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Employee Wellbeing

Personalization is Power When It Come to Employee Wellness Programs

Photo: Courtesy of Nik MacMillan

When it comes to capturing the attention of your employees, we are not just competing against other work-related communications. We are up against social media, text messages, television — media that spend billions of dollars to capture people’s attention. 

Our goal as health and wellness professionals is to not only inform our employees about our wellness program benefits, but also compel them to engage by delivering the right message, to the right audience, at the right time. In short, whoever wins the personalization game, wins.

Aetna’s recent Health Ambitions study states that, if given an extra hour in the day, 60 percent of people would spend it on mental and physical well-being activities. A recent Forbes article posits the future of wellness will be grounded in holistic, convenient, transparent and personalized services. 

So how can we capture this motivated and active audience through the programs we provide? Here are three strategies to help you create more personalized programs:

1. Take the right perspective 

Wellness is highly personal. Beyond providing wellness programs that employees find truly meaningful, we have to be able to demonstrate that rather than setting standards and health goals that we ask all employees to adhere to, we are collaborating with employees to help them reach goals that are actually important to them. Mastering personalization starts with operating under the core belief that all employees want to be well and have wellness aspirations, and our programs should provide resources that remove barriers inhibiting their success.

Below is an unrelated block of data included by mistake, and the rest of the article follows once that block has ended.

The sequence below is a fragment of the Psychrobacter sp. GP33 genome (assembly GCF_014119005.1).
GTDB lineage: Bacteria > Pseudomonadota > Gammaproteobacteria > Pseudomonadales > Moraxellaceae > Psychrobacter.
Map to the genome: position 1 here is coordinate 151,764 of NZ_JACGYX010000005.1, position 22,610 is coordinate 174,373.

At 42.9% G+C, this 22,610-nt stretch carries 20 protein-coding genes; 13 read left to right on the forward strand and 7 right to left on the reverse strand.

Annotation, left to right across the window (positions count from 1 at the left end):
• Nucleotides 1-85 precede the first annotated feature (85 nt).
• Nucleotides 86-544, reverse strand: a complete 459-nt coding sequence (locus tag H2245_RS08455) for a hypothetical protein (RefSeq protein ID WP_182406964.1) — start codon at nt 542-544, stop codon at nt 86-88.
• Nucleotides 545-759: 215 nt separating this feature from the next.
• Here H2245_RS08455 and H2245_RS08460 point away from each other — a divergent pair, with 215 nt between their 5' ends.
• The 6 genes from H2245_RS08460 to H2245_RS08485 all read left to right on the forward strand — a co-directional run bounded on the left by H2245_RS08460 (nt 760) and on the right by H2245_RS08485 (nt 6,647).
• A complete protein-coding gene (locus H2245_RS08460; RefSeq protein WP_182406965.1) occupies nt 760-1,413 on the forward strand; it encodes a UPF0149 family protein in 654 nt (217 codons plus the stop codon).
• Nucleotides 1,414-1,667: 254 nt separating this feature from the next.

2. Understand your employees’ needs and values 

Start by discovering the type of data to collect to understand what your employees need to be successful and foster a work culture that supports your goals. You can ask employees via survey, focus group or other methods about what specific benefits or resources they are interested in. Ask about their core values and motivators, and even about specific lifestyle goals they have set and whether they have been successful. 

Most importantly — close the loop. Once you identify trends in your employees’ interests and needs, roll out resources and programmatic approaches that will meet those needs and don’t forget to communicate back to your employees what you’ve learned.

3. Tell stories 

Delivering a program that feels personalized is about helping employees see how resources and programs will meet their biggest needs. 

“Think about how you can provide programs that are going to be inherently interesting to the diverse population,” says Brett Powell, Vice President at the American Institute for Preventive Medicine. “There are many forms of diversity in the workplace that can impact employee health and well-being.” 

Communicating a story that reaches many generations and nationalities will help you create a supportive culture for wellness at all levels.

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